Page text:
Обострение проблем глобализации и изменение состояния психического здоровья населения как факторы, способствующие росту преступлений экономической направленности
In March 2011 scholars met in Prague at the conference Interculturalism, Meaning and Identity. This event revitalised this important theme related to Diversity and Recognition. The terms 'interculturalism' and 'integration' are experiencing a renaissance. As the extent of human movement between nations increases attempts are made to balance cultural difference and social cohesion. In some contexts immigration and settlement policies are becoming more draconian in response. Because of this, interculturalism can take on many meanings. However, pivotal to the way interculturalism is understood is identification. As the relationship between nation, ethnicity and language becomes more complex so too do the ways in which people represent them selves. The cultural resources drawn on and the processes used to form identities are examined in this truly international collection. So too are the implications of these developments for how we theorise culture, meaning and identity.
The article considers the features of the presumption of knowledge of criminal law rules as a condition of guilt and responsibility for crimes in the sphere of economic activity. It argues conclusions on the ways to improve the organization of legal education of population, as well as the system of legal training of the staff engaged in economic structures and in respect of their penal control officers of the relevant legal institutions. It also justifies the relationship between the strengthen of the presumption of knowledge of criminal law in relation to these crimes with an increase in the effectiveness of criminal justice in the relevant field, and hence the efficiency of the economic activity.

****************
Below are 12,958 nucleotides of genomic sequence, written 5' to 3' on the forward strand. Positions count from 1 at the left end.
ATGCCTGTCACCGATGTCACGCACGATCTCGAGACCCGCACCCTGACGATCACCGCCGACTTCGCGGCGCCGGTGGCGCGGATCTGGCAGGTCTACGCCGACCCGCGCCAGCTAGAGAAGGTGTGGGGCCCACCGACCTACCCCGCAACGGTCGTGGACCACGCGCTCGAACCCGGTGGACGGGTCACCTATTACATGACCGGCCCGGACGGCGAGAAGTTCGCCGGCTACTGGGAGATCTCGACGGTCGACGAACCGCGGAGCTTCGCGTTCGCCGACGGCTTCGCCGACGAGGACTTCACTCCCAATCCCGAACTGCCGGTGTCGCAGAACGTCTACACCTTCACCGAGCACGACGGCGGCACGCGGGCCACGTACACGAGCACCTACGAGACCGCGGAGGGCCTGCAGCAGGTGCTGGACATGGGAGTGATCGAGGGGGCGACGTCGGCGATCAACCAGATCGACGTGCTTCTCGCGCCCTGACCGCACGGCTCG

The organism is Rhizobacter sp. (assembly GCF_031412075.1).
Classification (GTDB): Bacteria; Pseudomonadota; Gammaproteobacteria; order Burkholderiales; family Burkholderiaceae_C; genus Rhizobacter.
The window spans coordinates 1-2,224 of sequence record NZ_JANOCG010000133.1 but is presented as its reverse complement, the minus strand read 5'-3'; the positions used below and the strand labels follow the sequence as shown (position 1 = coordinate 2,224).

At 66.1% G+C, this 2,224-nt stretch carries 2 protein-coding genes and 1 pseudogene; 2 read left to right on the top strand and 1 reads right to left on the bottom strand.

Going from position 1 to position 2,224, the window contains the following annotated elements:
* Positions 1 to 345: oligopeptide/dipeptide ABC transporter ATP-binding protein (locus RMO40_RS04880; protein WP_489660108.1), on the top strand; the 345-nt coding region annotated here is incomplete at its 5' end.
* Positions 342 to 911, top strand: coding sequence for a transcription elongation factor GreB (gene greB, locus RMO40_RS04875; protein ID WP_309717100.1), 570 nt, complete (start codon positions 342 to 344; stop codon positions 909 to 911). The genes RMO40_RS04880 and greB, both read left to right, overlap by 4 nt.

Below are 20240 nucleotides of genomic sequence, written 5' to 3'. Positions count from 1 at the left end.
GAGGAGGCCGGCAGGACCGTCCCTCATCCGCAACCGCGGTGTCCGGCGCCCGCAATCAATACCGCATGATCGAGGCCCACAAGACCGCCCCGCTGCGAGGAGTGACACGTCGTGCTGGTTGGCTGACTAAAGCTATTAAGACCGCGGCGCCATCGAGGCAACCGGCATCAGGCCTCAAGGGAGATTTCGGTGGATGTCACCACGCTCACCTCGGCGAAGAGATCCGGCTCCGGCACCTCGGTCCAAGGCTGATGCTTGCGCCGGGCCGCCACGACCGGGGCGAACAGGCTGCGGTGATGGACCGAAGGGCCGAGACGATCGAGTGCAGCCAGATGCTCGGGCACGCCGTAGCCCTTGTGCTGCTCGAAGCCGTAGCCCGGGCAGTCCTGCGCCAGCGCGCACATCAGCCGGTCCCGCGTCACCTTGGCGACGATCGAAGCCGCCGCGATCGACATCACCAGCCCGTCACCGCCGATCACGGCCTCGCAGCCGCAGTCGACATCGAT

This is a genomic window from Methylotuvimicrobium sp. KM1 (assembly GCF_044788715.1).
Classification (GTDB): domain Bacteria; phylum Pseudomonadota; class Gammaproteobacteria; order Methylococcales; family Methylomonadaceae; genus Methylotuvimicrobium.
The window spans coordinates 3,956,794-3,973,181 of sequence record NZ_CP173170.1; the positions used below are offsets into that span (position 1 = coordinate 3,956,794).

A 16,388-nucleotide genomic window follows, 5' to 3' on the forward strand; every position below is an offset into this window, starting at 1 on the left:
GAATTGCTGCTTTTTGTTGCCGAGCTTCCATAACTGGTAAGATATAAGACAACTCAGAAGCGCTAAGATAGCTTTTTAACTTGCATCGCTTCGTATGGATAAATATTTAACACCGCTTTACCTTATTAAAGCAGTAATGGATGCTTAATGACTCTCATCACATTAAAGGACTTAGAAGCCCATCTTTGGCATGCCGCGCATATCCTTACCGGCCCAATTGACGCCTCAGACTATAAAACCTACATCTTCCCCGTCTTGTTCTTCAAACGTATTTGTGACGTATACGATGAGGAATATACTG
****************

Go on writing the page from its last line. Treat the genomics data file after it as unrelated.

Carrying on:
Presumption of knowledge of law, crime, economic activity, legal education of population, legal training, criminal justice supervision, crimes in the sphere of economic activity, the order of publish of laws and their promulgation, commentary, Explanation, legal public education, legal studies, Legal institutions
This paper begins by outlining the two-sided ‘ethical challenge’ that international sociology faces in the 21st century. First, formulating the ethical stance of a sociologist towards the subject of disciplinary inquiry and the potentially involved social groups. Second, elaborating the adequate research tools for studying the ethical dimension of globalizing social reality. We conduct a critical analysis of the current literature on these issues from the Global Sociology perspective. We show that the ‘value-involved’ Global Sociology is the only possible mode of successful and appealing international disciplinary practice. However, existing ‘value-involved’ approaches are Eurocentric by nature and lack sensitivity to the ethically diverse global social reality. We propose the conceptual framing of ‘Ethically Responsible Global Sociology’ as a new vision of our discipline in the global world.